Wednesday, September 7, 2011

Yes Men, Yes Lab!

The Yes Men are artists/activists who stage media-savvy pranks to draw scrutiny to corporations and institutions putting profit before people, among other sins. Below is a video of Yes Man, Andy Bichlbaum, posing as a DOW Chemical representative and apologizing for the Bhopal Disaster.

The Yes Men are currently hatching Yes Lab, currently described as "...a series of brainstorms and trainings to help activist groups carry out media-getting creative actions, focused on their own campaign goals." You can fund the Yes Lab via their kickstarter campaign.

Below is a list of actions carried out by Yes Lab (as quoted from the Yes Men mailing list). Pretty savvy stuff:

General Electric Short-Circuited
Activists US Uncut, with a little help from the Yes Lab, sent out a press release announcing that General Electric would repay the $3.2 billion tax credit they received last year despite massive profits. The announcement was momentarily picked up as true by the AP, and the market, unable to leave a good deed unpunished, responded by knocking $3.5 billion off GE’s share price. The result was massive, enlightening coverage of GE’s tax-cheating ways on everything from local TV to CNN.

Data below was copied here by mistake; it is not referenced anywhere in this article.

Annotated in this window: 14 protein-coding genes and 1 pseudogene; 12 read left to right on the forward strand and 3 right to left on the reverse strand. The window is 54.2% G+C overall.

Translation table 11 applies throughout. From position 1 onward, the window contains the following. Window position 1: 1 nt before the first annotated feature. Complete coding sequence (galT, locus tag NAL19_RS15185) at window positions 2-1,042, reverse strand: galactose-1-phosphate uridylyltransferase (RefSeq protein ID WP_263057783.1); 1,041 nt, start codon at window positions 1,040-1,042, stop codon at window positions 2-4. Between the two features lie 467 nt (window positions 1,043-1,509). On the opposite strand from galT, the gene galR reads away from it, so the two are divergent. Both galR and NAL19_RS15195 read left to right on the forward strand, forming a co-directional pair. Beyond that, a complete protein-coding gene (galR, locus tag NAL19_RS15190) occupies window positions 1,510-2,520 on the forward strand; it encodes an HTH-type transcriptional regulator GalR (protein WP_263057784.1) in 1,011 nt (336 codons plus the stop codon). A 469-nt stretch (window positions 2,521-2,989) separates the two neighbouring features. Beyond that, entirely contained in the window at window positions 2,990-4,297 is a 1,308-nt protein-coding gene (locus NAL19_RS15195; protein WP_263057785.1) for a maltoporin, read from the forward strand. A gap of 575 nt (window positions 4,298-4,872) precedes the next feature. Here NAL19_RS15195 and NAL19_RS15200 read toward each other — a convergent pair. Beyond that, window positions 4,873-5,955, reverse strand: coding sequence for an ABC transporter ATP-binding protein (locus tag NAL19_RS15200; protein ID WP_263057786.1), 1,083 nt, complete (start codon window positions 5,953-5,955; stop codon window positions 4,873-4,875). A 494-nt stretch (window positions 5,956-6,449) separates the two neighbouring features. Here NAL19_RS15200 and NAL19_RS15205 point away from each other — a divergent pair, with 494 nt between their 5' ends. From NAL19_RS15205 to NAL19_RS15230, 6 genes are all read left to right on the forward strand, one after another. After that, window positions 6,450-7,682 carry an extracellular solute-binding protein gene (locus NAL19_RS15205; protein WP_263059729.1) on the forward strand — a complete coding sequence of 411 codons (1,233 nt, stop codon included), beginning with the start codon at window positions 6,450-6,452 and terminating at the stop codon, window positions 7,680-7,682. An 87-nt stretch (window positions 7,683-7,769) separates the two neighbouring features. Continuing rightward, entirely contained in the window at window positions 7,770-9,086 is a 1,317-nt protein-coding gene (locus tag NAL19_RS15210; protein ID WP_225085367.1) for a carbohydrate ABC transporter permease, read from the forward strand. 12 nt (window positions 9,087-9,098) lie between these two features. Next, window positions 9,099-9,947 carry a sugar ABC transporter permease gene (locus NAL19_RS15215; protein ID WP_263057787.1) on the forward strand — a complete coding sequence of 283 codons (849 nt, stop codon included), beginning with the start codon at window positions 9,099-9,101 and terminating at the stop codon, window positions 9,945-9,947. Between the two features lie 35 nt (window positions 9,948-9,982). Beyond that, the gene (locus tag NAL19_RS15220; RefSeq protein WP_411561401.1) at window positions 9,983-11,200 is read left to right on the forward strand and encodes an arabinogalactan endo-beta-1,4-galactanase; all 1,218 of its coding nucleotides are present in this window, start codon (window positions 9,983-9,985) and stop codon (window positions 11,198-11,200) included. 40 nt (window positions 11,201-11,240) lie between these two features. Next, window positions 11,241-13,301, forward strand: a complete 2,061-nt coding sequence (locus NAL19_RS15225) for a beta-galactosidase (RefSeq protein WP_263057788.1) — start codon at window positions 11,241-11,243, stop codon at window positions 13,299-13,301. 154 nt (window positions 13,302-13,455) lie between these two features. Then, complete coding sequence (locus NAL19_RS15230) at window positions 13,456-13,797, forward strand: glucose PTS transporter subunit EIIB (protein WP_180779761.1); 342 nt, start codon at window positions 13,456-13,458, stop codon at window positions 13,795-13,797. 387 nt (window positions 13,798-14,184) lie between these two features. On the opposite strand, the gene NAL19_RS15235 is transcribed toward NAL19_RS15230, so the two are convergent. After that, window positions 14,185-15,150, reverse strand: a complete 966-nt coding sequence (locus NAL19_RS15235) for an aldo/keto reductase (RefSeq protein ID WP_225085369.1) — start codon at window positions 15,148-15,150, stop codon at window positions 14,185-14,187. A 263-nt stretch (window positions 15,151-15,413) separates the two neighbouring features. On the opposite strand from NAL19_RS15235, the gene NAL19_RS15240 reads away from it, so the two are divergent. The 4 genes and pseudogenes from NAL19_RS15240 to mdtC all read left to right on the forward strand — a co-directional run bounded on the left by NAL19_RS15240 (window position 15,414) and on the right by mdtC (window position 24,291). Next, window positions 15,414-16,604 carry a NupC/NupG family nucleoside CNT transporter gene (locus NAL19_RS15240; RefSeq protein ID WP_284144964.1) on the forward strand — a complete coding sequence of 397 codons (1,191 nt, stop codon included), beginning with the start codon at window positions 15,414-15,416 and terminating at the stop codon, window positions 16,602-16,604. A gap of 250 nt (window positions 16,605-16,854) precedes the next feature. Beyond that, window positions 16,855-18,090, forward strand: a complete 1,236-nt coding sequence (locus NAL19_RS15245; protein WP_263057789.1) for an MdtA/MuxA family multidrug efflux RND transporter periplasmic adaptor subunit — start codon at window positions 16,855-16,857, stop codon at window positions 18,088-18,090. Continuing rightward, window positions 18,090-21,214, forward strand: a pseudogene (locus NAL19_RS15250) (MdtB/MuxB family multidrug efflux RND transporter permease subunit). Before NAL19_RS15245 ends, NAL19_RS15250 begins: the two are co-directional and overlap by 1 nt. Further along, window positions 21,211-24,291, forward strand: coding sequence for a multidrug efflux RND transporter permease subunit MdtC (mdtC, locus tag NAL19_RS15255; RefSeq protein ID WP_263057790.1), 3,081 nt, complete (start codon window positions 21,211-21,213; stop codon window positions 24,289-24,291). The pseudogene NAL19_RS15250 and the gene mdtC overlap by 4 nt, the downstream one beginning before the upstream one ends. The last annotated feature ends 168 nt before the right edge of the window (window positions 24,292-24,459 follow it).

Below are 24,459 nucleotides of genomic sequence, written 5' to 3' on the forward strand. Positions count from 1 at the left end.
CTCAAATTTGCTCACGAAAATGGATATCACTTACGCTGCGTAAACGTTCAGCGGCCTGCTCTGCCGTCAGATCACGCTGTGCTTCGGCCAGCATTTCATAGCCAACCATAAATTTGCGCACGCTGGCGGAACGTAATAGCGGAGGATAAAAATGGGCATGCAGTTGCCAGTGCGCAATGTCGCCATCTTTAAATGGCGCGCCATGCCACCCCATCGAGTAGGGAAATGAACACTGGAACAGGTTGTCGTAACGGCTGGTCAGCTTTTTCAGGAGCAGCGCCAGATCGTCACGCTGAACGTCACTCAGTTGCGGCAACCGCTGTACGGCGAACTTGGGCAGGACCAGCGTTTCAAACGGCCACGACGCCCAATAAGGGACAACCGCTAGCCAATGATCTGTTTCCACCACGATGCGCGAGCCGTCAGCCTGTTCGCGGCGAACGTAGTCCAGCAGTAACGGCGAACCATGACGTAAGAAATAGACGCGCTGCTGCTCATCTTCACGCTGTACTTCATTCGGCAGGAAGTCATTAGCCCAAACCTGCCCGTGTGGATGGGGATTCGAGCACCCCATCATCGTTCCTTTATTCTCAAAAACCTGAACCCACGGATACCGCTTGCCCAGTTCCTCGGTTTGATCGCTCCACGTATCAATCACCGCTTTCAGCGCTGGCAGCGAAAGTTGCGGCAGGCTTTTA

What the heck is an Asthmaze?
A small group of activists wondered how a big coal company might address the fact that coal causes childhood asthma. The result: “Coal Cares,” a faux greenwashing campaign in which Peabody Coal tried to “make asthma cool” with free themed inhalers to kids living within 200 miles of a coal plant. The site, taken as real by many, quickly went massively viral, which didn’t amuse Peabody one bit but did help publicize coal as a major public health issue. And as it happened, in the week following the launch of Coal Cares, a real-life attempt by the coal industry to mislead children was defeated by the Campaign for a Commercial-Free Childhood. Hooray!

Beat Up On Chevron? We Agree.